Theatre is perhaps a very big word for an establishment which puts such a cheerful label on its pediment, and which, moreover, does not claim to correct morals even by laughing, but above all to offer visitors, tired of the wonders of all kinds which make up the Exhibition, a few moments of rest, embellished with amusing shows, chopped up into small plays, ballets, interspersed with ditties, acrobats, orchestral music, in a word everything, a few moments of rest, enhanced by amusing shows, chopped up into small pieces, ballets, interspersed with ditties, acrobats, orchestral music, in a word, everything that can distract the eye without tiring the attention. ... and the ears.
It will be more than a theatre, in the true sense of the word, a café-concert or a café-spectacle, if you like.
On this side there is nothing new, but what is curious is the aspect of the hall which, seen from the side, appears to be a vast tent made of oriental fabrics; what is new is the all-iron construction of the theatre itself, which serves as a sort of exhibition for Mr. Schryveer, the engineer-constructor-inventor of dismountable and transportable steel houses, for his system applied to the construction of theatres.
This system also has the advantage of being economical, and it was necessary, because this is what was recommended to him above all by the directors of the Folies-Parisiennes, who have only six months to earn the price of their building, the depreciation of which is naturally included in their general expenses.
This wise and prudent economy is not incompatible, moreover, with the rigorous prescriptions established to ensure the safety of spectators.
The example of the Opéra-Comique, unfortunately all too recent, has not yet been forgotten, and everyone will benefit from it, the administration, to hold the hand in the execution of its decrees, the directors to lend themselves willingly to it and even to go beyond it.
In reality, the serious danger always comes from the part of the theatre where the stage and the theatre services are located. It is this part that needs to be built in a special way.
Here the precautions have been taken further than in ordinary constructions.
While the frame of the hall itself is made of wood, the framework of the stage area is made of iron; but, in addition, M. de Schryveer et Cie, the builders of the Palace of Liberal Arts, who were commissioned to carry out this construction, decided not to use any other materials and to make the walls and partitions entirely of metal, which seems to remove any chance of fire and does not at all harm the decoration, which can just as easily be painted or decorated with cardboard as in any other construction.
The design of an all-metal building, from base to peak, has long been sought. But until now, the difficulty has been that iron is too conductive, making the building almost uninhabitable in all seasons. It was an oven in the summer, an ice house when it was cold.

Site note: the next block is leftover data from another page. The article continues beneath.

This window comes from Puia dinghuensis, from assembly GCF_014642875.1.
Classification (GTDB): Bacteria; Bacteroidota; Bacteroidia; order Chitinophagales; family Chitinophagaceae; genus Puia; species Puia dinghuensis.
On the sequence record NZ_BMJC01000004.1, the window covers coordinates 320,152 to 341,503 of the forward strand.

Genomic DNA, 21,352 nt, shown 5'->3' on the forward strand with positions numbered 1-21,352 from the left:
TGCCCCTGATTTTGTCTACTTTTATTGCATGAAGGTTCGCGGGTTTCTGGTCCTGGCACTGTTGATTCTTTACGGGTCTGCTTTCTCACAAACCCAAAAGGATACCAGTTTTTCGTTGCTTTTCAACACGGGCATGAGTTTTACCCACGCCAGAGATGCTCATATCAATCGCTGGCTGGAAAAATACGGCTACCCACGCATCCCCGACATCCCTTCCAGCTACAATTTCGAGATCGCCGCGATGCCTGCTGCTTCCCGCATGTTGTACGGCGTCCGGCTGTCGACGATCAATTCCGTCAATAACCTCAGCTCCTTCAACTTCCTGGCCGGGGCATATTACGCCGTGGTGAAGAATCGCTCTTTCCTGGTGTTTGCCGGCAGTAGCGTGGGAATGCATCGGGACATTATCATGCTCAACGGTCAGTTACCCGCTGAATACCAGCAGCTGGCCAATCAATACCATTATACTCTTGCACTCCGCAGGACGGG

It is true that a palliative had been imagined, consisting of forming the wall from two sheets of metal with an insulating body in between.
But we finally realised that the best insulator is air: a mattress of air between the two walls and that is enough, if we allow this air to circulate, entering through the lower part and flowing out through the ridge.
Heating one of the metal sides of the wall only causes a more active draught. This was verified in a very significant experiment in which Mr. Dauby heated the outer sheet to a temperature of 60 degrees, the temperature of the inner wall never exceeded 5 degrees, but the speed of the air flow between the two sheets reached one metre per second.
It is easy to imagine then the mode of construction which is suitable and which is applied to the theatre of the Folies-Parisiennes of Messrs. Daubray, Scipion and Richard, at least in the part occupied by the stage.
The walls are made of panels of thin pressed steel sheet, one millimetre thick. The deep-drawing also allows them to be sufficiently decorative.
These sheets are riveted on either side of an iron frame which holds them 16 centimetres apart, so that air can circulate between them.
The roof itself is made up in the same way, and the whole construction is so light that no foundation was needed; it rests entirely on U-shaped irons, laid flat on the ground.
This pretty little building occupies a site of forty by twenty metres, between the Operations building and the Eiffel Tower, which it will certainly not crush with its mass.
If the use of iron protects it from fire, it is, however, to be feared that it will acquire an unpleasant sound, but let's wait for the use before judging, especially since we are in very new conditions, the hall being only partially closed.
The architect of the Folies-Parisiennes is M. Letorey, the decorator of the Trocadero and the Hôtel Continental, and his decoration will do him credit, for the theatre is elegant, picturesque, and above all very original.
©Livre d'Or de l'Exposition - Maurice Dulac.